Progressive Classrooms, Subtler Than You Think

September 7, 2021 Updated: September 15, 2021


“What constitutes a family?”

That’s one of the “Sample Guiding Questions” for kindergarten to second-grade students in the project called the Educating for American Democracy Roadmap (pdf). The Roadmap is a well-funded, amply sponsored initiative to boost civics learning in primary and secondary education, which everyone agrees is in poor condition. The goal is to get the Roadmap adopted in one way or another in school districts across the country, and it looks like the initiative has good odds of succeeding.

I have written about the Roadmap in City Journal and on RealClearPolicy, and I debated the project leader, professor Danielle Allen, in a webinar moderated by the Fordham Institute, each time arguing that the Roadmap is an ideological endeavor that will inject progressivist ideas into the classroom in a seemingly neutral way.

I won’t rehearse all those points here. But just consider the question above. The Roadmap advises teachers to bring it into class presentations and encourage discussion, which might raise immediate questions about the civic goal of the exercise. To be sure, the Roadmap contains many traditional topics such as the content of the Constitution and historical takes on immigration, expansion, voting rights, and political parties. But this query about the family doesn’t quite fit. Why would civics sessions with 7-year-olds turn on the definition of something many would regard as both irrelevant to civics learning and inappropriate to children of that age?

After all, the family is a contentious subject. The traditional conception of it—father, mother, married and with children, all in the same home—has been one of the left’s prime targets in the 50-year Culture War that continues today. That nuclear model is accused of being sexist, heteronormative, homophobic, reactionary, and denigrating to all those households that don’t have a traditional mother-father setup. It’s said to put down single mothers and same-sex couples.

The controversies have been heated, as we saw in the 2008 passage of Proposition 8 in California. The current mandates against the nuclear preference, in fact, will prevent you from getting a job in certain fields if you don’t reject the old-school notion as the best family formation (jobs in academia, for instance, require of applicants a “diversity-equity-inclusion” statement in which you’d better not signal anything but a liberal attitude toward social issues).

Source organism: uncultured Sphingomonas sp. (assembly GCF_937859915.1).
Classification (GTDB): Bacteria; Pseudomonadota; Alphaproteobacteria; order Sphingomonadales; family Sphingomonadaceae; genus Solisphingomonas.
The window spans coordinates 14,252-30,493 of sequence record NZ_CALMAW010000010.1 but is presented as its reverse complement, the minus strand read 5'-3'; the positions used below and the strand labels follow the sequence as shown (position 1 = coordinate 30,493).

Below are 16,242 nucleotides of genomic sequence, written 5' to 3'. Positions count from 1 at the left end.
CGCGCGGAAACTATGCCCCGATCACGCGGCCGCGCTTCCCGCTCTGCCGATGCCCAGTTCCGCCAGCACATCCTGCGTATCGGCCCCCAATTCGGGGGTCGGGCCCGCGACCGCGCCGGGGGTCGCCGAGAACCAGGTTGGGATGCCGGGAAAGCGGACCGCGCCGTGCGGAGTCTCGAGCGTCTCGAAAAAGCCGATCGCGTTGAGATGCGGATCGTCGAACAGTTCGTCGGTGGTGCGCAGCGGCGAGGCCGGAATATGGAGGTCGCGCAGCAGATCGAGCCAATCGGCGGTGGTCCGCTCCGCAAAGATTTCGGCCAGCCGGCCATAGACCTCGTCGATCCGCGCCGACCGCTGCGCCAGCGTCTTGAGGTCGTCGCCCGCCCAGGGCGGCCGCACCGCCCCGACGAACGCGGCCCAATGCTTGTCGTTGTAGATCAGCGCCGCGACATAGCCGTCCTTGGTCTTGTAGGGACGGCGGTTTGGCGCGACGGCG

Why bring those tensions to children who haven’t the equipment to understand them? For the obvious reason: This is good old-fashioned proselytizing. It follows a standard leftist tactic: get ’em while they’re young. Let’s not be callow enough to believe that “What constitutes a family?” is a genuine question.

Imagine what would happen if a student were a fundamentalist Christian, an Orthodox Jew, or a devout Muslim. That student would rise and state a definition of the family that runs squarely against the liberal one, and the teacher wouldn’t let that stand. The ideology of the social studies profession and of the schools, in general, wouldn’t allow it.

A refutation would begin; it would have to in a world that has embraced diversity and tolerance as binding norms. The adoption of critical race theory (CRT) in public schools (and many private ones) tells you where all the momentum is going, notwithstanding scattered incidents of parents fighting back. This traditionalist child will have to be disabused and reeducated. The teacher will lead the process and lots of fellow students will join in.

No diversity on this one, no pluralism.

We know that’s what will happen because we’ve seen it a thousand times before. More than any other site in our country, for the past half-century, the classroom has been the place where traditional conceptions of family, men and women, God and country, marriage and parenting have begun to slip and fall.